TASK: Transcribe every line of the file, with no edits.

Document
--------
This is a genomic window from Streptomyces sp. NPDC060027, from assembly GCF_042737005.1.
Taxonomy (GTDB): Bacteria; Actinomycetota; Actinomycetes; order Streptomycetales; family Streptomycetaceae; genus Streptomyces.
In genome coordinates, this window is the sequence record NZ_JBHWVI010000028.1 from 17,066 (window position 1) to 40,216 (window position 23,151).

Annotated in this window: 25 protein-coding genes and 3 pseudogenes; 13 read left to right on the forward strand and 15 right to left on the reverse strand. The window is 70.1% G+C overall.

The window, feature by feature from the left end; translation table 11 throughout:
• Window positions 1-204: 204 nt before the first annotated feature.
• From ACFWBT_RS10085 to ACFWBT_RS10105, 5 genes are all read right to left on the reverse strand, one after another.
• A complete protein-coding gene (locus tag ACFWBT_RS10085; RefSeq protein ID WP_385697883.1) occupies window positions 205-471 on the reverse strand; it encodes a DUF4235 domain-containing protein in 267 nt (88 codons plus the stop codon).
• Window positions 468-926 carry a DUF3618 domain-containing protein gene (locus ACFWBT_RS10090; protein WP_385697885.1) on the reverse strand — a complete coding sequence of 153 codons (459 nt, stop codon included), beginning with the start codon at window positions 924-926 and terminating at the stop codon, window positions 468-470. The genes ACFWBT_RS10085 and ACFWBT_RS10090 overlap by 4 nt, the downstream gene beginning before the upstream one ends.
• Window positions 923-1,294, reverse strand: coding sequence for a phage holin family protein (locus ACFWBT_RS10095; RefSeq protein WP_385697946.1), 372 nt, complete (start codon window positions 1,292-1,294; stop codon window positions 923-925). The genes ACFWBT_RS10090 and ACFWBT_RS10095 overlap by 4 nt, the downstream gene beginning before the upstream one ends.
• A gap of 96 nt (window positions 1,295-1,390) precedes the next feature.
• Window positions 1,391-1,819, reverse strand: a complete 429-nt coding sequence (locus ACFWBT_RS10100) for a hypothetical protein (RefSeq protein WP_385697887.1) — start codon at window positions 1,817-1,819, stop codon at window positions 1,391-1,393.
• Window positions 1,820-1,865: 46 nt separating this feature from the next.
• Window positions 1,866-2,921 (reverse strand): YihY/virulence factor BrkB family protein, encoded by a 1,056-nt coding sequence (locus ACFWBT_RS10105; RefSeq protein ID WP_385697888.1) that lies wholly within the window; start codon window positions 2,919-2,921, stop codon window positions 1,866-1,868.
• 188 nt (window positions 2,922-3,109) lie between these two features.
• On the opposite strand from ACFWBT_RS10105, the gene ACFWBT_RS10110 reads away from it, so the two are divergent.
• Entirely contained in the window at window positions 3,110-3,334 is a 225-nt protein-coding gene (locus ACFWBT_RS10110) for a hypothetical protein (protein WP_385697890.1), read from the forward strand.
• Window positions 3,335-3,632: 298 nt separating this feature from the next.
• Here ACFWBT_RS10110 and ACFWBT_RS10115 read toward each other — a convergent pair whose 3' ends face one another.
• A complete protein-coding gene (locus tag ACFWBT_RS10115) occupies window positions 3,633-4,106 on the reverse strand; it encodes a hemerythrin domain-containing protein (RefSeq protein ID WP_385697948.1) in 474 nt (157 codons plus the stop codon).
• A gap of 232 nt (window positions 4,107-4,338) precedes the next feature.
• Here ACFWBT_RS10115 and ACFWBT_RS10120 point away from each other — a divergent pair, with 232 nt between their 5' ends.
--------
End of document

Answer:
This is a genomic window from Streptomyces sp. NPDC060027, from assembly GCF_042737005.1.
Taxonomy (GTDB): Bacteria; Actinomycetota; Actinomycetes; order Streptomycetales; family Streptomycetaceae; genus Streptomyces.
In genome coordinates, this window is the sequence record NZ_JBHWVI010000028.1 from 17,066 (window position 1) to 40,216 (window position 23,151).

Annotated in this window: 25 protein-coding genes and 3 pseudogenes; 13 read left to right on the forward strand and 15 right to left on the reverse strand. The window is 70.1% G+C overall.

The window, feature by feature from the left end; translation table 11 throughout:
• Window positions 1-204: 204 nt before the first annotated feature.
• From ACFWBT_RS10085 to ACFWBT_RS10105, 5 genes are all read right to left on the reverse strand, one after another.
• A complete protein-coding gene (locus tag ACFWBT_RS10085; RefSeq protein ID WP_385697883.1) occupies window positions 205-471 on the reverse strand; it encodes a DUF4235 domain-containing protein in 267 nt (88 codons plus the stop codon).
• Window positions 468-926 carry a DUF3618 domain-containing protein gene (locus ACFWBT_RS10090; protein WP_385697885.1) on the reverse strand — a complete coding sequence of 153 codons (459 nt, stop codon included), beginning with the start codon at window positions 924-926 and terminating at the stop codon, window positions 468-470. The genes ACFWBT_RS10085 and ACFWBT_RS10090 overlap by 4 nt, the downstream gene beginning before the upstream one ends.
• Window positions 923-1,294, reverse strand: coding sequence for a phage holin family protein (locus ACFWBT_RS10095; RefSeq protein WP_385697946.1), 372 nt, complete (start codon window positions 1,292-1,294; stop codon window positions 923-925). The genes ACFWBT_RS10090 and ACFWBT_RS10095 overlap by 4 nt, the downstream gene beginning before the upstream one ends.
• A gap of 96 nt (window positions 1,295-1,390) precedes the next feature.
• Window positions 1,391-1,819, reverse strand: a complete 429-nt coding sequence (locus ACFWBT_RS10100) for a hypothetical protein (RefSeq protein WP_385697887.1) — start codon at window positions 1,817-1,819, stop codon at window positions 1,391-1,393.
• Window positions 1,820-1,865: 46 nt separating this feature from the next.
• Window positions 1,866-2,921 (reverse strand): YihY/virulence factor BrkB family protein, encoded by a 1,056-nt coding sequence (locus ACFWBT_RS10105; RefSeq protein ID WP_385697888.1) that lies wholly within the window; start codon window positions 2,919-2,921, stop codon window positions 1,866-1,868.
• 188 nt (window positions 2,922-3,109) lie between these two features.
• On the opposite strand from ACFWBT_RS10105, the gene ACFWBT_RS10110 reads away from it, so the two are divergent.
• Entirely contained in the window at window positions 3,110-3,334 is a 225-nt protein-coding gene (locus ACFWBT_RS10110) for a hypothetical protein (protein WP_385697890.1), read from the forward strand.
• Window positions 3,335-3,632: 298 nt separating this feature from the next.
• Here ACFWBT_RS10110 and ACFWBT_RS10115 read toward each other — a convergent pair whose 3' ends face one another.
• A complete protein-coding gene (locus tag ACFWBT_RS10115) occupies window positions 3,633-4,106 on the reverse strand; it encodes a hemerythrin domain-containing protein (RefSeq protein ID WP_385697948.1) in 474 nt (157 codons plus the stop codon).
• A gap of 232 nt (window positions 4,107-4,338) precedes the next feature.
• Here ACFWBT_RS10115 and ACFWBT_RS10120 point away from each other — a divergent pair, with 232 nt between their 5' ends.